With 8 weeks until school starts, Sacramento charter starts from scratch

The paint is fresh. The rooms are clean. All that’s needed at fledgling New Joseph Bonnheim Community Charter School are the students.

It has been less than a month since Sacramento City Unified School District trustees narrowly approved parents’ bid to reopen the elementary campus in south Sacramento and run it as a charter school. In a June presentation, proponents expected to enroll 323 students by the Sept. 8 start of class.

Now, with less than eight weeks left, the pressure is on. The district will deliver furniture and equipment in the coming weeks, said Dennis Mah, who describes himself as an architect of the New Bonnheim effort after having founded the Yav Pem Suab Academy, another charter school on South Land Park Drive.

Bonnheim is one of seven campuses the district closed in mid-2013 because of falling enrollment, and many students were shifted to Peter Burnett or Earl Warren elementary schools.

Last month, trustees Jay Hansen, Christina Pritchett, Diana Rodriguez and Gustavo Arroyo, the last of whom represents the neighborhood, provided the bare four-vote majority to go forward. They did so despite warnings from district staff that the plan, as proposed, did not fully explain its programs and was unlikely to succeed.

Representatives of the district and the Sacramento City Teachers Association are working out a process for posting jobs and hiring teachers, Mah said. Then teachers must coordinate their lesson plans for students in kindergarten through sixth grade. But hiring is still weeks away, since the number of teachers will depend on how many students are enrolled.

As of Thursday afternoon, the third day of the registration drive, about 100 students had signed up.

That came after volunteers began walking the neighborhood, knocking on doors and contacting parents. Among them were Arthur Aleman, one of three leaders of the charter drive. His granddaughter, Destiny Silva, is signed up to start the fifth grade at Bonnheim.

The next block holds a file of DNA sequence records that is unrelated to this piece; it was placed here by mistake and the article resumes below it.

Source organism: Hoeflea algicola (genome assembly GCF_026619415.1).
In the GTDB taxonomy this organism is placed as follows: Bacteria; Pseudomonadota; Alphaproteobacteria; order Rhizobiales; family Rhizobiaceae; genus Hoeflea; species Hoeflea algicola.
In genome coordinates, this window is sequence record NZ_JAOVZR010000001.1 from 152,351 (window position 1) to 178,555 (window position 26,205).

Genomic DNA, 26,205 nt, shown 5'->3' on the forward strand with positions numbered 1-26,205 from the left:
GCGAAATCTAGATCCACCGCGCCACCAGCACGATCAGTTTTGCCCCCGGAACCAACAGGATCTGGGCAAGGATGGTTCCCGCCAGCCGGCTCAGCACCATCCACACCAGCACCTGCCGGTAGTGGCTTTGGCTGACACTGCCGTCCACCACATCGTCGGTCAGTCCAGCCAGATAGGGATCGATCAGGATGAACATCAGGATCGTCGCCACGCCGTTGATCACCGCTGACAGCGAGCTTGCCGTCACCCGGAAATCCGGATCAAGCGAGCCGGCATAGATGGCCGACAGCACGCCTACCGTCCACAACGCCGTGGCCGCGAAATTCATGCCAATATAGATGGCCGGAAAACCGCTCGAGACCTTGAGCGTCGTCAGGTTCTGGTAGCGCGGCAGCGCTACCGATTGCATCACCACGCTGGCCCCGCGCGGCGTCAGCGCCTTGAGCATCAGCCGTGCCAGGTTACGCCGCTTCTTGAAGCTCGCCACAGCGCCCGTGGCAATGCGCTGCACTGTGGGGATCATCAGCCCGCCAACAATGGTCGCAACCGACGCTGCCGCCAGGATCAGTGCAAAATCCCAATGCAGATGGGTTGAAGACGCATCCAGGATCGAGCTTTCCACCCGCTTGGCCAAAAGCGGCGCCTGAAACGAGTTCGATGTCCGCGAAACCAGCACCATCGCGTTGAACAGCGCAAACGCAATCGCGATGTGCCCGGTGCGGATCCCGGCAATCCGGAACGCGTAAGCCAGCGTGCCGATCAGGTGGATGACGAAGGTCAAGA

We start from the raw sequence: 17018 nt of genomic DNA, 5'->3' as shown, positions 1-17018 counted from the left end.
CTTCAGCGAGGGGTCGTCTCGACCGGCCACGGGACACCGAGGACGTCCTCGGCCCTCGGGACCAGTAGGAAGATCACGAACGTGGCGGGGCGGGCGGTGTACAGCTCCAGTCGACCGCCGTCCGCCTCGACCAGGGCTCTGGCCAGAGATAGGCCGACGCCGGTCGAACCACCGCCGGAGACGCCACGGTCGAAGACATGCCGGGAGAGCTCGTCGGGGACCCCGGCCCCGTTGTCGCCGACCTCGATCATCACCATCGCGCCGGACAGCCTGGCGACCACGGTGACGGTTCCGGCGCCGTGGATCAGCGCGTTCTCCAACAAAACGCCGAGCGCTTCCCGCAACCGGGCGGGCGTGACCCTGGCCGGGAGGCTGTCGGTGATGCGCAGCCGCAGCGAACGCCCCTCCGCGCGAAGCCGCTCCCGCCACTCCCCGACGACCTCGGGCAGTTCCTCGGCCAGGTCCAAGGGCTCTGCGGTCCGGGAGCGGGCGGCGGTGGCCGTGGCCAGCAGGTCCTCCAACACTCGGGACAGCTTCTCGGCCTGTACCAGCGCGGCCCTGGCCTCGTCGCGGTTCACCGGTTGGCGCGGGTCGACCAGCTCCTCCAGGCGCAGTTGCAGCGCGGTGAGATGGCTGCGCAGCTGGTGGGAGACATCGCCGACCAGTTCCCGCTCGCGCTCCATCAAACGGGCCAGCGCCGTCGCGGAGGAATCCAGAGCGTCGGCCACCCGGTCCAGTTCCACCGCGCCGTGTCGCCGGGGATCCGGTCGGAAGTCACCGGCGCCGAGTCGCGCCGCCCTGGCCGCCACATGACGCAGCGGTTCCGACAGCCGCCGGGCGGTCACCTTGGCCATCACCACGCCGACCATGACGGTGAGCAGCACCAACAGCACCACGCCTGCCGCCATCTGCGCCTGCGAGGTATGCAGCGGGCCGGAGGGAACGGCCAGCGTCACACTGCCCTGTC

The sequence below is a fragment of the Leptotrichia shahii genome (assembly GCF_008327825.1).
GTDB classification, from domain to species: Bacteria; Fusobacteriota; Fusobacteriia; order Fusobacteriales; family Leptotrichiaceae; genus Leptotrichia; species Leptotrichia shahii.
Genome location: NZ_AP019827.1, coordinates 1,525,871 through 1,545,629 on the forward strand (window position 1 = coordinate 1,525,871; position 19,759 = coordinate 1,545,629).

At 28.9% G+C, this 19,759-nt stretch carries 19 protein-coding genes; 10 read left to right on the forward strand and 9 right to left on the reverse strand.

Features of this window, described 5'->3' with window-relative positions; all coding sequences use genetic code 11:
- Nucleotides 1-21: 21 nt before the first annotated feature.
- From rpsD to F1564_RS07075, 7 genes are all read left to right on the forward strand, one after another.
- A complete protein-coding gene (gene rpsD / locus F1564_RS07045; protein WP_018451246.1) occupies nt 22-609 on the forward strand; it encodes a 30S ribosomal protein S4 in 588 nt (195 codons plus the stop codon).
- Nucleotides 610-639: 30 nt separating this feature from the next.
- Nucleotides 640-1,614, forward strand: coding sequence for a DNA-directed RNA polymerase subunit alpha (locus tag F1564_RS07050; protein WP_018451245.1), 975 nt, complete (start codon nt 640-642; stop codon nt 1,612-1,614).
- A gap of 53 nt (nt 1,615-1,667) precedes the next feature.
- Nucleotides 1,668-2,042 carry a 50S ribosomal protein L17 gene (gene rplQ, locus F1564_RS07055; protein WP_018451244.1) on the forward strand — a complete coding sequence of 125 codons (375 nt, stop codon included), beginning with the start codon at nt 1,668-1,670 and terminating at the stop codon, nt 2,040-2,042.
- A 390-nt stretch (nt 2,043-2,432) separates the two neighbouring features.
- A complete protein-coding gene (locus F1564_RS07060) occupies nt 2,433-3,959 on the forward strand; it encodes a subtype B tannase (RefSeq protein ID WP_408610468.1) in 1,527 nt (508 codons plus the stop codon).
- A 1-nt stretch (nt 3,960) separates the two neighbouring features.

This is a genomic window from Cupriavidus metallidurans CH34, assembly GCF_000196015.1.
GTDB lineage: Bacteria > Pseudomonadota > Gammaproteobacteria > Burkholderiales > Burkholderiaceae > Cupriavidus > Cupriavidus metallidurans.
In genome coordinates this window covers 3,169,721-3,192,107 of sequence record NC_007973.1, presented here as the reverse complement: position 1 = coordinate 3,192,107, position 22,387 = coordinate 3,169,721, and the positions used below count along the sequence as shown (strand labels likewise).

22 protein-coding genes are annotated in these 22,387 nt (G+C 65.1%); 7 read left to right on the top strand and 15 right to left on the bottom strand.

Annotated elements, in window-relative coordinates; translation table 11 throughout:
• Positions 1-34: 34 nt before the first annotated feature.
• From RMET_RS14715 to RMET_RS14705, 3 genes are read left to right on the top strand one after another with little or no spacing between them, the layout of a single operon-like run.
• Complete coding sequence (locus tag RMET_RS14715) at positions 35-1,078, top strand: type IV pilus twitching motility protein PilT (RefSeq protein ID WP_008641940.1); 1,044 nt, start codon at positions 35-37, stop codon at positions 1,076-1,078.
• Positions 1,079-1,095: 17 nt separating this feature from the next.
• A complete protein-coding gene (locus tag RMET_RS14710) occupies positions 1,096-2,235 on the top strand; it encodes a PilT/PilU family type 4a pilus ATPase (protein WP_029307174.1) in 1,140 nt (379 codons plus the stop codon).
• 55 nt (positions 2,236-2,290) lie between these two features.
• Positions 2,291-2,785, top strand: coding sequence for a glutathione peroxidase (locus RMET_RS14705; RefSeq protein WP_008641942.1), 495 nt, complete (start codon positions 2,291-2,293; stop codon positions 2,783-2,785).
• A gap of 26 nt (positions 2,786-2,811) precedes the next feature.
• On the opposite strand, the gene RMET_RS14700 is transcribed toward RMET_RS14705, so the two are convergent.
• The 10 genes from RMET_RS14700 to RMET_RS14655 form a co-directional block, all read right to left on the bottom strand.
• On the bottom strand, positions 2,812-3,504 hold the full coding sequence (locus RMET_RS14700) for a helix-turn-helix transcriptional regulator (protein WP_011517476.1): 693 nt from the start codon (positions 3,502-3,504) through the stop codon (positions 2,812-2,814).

Manuel Duenas and his sons Cristiano, 4, and Adriano, 2, were in front of their home when Aleman showed up, fliers in hand. Duenas said later he had learned about Bonnheim three weeks ago from family friends. On Thursday, he was enthusiastic.

Cristiano, who will be 5 in August, “was supposed to be enrolled at Earl Warren (Elementary School),” Duenas said. That changed after he researched plans for New Bonnheim.

“The type of program that they’re running, it’s more hands-on. It’s more dedicated to the students,” the father said. “I saw the curriculum, and hopefully it will give my son a better opportunity for the future.”

Others who signed up were just happy to have children attend a school in their own neighborhood.

“This was their home school,” Jose Armenta, speaking through a translator, said of his three sons. Jose Jr. is entering the fourth grade, while twins Manuel and Gabriel will be in first grade.

All were moved to Peter Burnett Elementary a year ago.

“They really liked it here,” Armenta said. “It’s in their neighborhood.”

Mah’s nonprofit, Dr. Mah & Associates, is providing a $300,000 line of credit to cover New Bonnheim’s immediate cash needs as necessary. The nonprofit until 2011 provided after-school tutoring to students at low-performing Sacramento City Unified schools, for which it received federal funds beyond $1 million annually.

Mah, a former elementary school principal, said he drew about $150,000 in compensation last year from the nonprofit, whose stated mission is to “improve the education of underprivileged students attending low-performing schools.”

The petition for Bonnheim’s charter calls for a program that mirrors the Yav Pem Suab Academy, which includes a Hmong-language component. It calls for a “body-brain approach to teaching” that incorporates physical activity into academic exercises. The overriding theme will be agriculture.

“We’re going to follow the Common Core State Standards,” Mah said, referring to new national guidelines intended to place more emphasis on problem solving. He said the students “are going to read, write, think, and they are going to do all that through the context of agriculture.”

Mah said the school needs a minimum of 250 to 300 students for the program to work as planned. It would be possible to open with as few as 80 students, but that would mean having two teachers and no principal, he explained.

“We can make it happen,” he said. “But our full program and serve our community” calls for enrollment be be closer to the 323-student target.

Mah and interim Principal Frank O’Connor said sign-ups will continue through the summer. The organizers are planning a grand opening event Saturday, Aug. 2, to share information with parents and take more sign-ups.

Parents can visit the school weekdays from 9 a.m. to 3 p.m. to register a child or call the school at (916) 277-6294 for an appointment and enrollment information.

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